Last reviewed 23 July 2020

Michael Evans considers the increasing problem of mental illness among children and young people, particularly in the light of their enforced isolation due to the coronavirus pandemic. Government initiatives to deal with this problem are also considered.

The stresses of home schooling

There is no doubt that six months away from school, including many weeks of lockdown, have had a serious effect on the mental health of countless numbers of children and young people. For some it was the enforced isolation and the lack of physical contact with friends, but for others it was being confined to a fractious and often violent household.

The lucky ones had their own PC and a quiet room to work, with access to Zoom via a good internet link that kept them in touch with their friends, their teachers and a structured programme of work.

In the real-world this was not always the case and in some cases online lessons were less effective. Even when the home had a PC or laptop, this had to be shared and quiet spaces for work were often out of the question. Also, many families were simply unable to afford the monthly cost of high-quality broadband access.

Small wonder that the mental health of many young people began to suffer.

A long-term problem

Unfortunately, concerns about the mental health of pupils is nothing new. In April 2019 the Guardian was reporting that it was ‘at crisis point’. In a survey of 8,600 adults working in schools, 83% said that they had witnessed an increasing deterioration of the mental health among the pupils in their care.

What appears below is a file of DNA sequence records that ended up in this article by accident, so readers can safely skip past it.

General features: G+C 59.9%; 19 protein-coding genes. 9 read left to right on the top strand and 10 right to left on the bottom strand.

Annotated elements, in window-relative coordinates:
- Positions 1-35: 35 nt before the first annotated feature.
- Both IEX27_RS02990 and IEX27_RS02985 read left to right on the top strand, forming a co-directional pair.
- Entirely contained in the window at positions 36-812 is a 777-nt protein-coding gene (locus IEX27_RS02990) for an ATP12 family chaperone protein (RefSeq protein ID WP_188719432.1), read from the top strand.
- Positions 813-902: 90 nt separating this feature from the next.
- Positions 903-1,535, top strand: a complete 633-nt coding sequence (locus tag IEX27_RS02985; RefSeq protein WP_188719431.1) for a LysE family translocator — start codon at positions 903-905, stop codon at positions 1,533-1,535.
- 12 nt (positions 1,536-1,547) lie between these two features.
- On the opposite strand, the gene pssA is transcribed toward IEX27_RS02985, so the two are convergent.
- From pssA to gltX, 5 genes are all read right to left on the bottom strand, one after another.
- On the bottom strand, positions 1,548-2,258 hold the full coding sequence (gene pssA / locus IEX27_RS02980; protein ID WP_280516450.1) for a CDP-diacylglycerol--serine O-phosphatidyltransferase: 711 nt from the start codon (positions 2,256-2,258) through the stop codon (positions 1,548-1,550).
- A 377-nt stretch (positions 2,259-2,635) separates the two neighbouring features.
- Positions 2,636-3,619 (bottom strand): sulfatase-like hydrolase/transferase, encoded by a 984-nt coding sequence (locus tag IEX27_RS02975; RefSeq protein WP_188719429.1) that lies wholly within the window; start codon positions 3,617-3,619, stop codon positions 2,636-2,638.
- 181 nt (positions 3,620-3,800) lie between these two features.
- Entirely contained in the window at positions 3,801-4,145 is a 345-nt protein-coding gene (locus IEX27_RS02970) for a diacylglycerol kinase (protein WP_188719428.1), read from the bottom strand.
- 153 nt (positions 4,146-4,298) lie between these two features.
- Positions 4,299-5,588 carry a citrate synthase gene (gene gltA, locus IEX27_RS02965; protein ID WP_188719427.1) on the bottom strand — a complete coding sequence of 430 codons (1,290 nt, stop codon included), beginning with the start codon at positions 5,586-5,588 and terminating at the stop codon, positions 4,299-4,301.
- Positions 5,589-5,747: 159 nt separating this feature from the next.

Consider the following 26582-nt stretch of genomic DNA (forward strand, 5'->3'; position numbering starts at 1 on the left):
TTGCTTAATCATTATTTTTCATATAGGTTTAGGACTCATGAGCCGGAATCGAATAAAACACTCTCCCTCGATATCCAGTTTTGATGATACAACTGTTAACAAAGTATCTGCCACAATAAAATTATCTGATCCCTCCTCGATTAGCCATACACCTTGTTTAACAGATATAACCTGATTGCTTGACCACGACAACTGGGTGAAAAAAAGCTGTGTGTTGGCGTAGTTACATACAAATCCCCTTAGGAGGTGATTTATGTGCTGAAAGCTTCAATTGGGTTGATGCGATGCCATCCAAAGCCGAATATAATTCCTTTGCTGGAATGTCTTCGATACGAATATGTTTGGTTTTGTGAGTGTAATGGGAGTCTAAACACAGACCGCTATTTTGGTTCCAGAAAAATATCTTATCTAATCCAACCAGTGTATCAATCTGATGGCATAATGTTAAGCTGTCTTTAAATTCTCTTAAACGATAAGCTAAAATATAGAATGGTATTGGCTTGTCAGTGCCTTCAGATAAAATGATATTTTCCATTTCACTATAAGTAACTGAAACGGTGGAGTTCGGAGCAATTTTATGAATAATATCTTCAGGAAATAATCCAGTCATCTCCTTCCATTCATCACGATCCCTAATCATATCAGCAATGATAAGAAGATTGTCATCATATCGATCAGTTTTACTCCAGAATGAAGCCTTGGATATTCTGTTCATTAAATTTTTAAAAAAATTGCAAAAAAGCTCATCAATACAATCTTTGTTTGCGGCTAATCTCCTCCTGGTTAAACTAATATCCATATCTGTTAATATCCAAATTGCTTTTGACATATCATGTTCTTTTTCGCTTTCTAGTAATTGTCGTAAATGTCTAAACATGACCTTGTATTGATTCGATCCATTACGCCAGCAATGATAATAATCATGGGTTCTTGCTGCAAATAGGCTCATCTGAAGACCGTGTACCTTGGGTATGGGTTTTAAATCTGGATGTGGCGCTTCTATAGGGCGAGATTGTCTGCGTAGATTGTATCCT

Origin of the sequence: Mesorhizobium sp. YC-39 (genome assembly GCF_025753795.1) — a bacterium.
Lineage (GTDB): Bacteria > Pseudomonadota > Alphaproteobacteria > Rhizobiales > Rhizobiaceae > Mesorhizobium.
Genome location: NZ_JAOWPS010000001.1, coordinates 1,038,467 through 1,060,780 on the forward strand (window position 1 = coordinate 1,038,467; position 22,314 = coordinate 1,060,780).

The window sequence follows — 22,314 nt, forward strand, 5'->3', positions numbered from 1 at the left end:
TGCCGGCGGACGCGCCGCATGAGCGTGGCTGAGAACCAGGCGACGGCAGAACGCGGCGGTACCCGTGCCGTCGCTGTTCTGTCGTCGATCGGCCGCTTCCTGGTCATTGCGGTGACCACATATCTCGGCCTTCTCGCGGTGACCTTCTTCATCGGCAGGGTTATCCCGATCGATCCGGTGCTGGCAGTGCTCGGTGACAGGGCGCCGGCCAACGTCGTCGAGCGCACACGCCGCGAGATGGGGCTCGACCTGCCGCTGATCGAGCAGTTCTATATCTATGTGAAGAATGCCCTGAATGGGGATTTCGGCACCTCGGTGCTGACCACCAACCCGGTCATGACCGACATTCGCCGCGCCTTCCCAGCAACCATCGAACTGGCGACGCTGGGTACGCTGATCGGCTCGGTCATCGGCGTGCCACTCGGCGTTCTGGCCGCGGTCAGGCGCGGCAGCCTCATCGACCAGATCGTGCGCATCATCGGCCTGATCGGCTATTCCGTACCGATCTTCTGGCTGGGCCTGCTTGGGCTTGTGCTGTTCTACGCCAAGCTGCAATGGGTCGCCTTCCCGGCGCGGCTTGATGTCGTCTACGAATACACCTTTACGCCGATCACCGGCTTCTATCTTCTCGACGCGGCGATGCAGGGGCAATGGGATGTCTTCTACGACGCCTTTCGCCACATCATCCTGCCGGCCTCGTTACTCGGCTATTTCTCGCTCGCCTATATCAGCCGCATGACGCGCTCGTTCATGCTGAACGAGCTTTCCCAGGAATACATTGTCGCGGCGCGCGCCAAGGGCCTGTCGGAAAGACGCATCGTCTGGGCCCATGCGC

Pressures on young people can be immense. Apart from the overwhelming pressure and number of exams, ever evolving social media platforms can lead to feelings of inadequacy as teens compare themselves with their peers. Many young people also have further responsibilities that contribute to stress and worry. Around 700,000 are classified as young carers and around 80% of these completely miss out on childhood experiences. Family poverty can also be a major contributor to stress.

Statistics reveal that 75% of mental illnesses start before the age of 18 and 10% of children have a diagnosable mental illness. This means that in a class of 30 pupils, three of them are likely to have a mental health problem but less than a quarter will ever receive any form of treatment.

All this of course is what was happening before we got hit by the coronavirus pandemic.

What can be done?

In spite of its growing profile, to more than 50% of young people mental illness is still regarded as embarrassing. Mental health continues to be a taboo subject and many feel that they will be unfavourably judged if they try to explain their problems.

Something that has been widely publicised in recent months is the importance of talking about worries and negative feelings. One solution is for schools to devote a certain amount of time each week where pupils can socialise and focus on something other than the curriculum. Lunchtime clubs involving just about any non-academic activity can give pupils a chance to take their minds off worrying issues.

For months, many pupils have effectively been isolated. Activities such as these can restore a sense of community where young people can feel included. It is also essential for them to know that they can talk to a trusted adult about any issues or concerns that they might have.

Government initiatives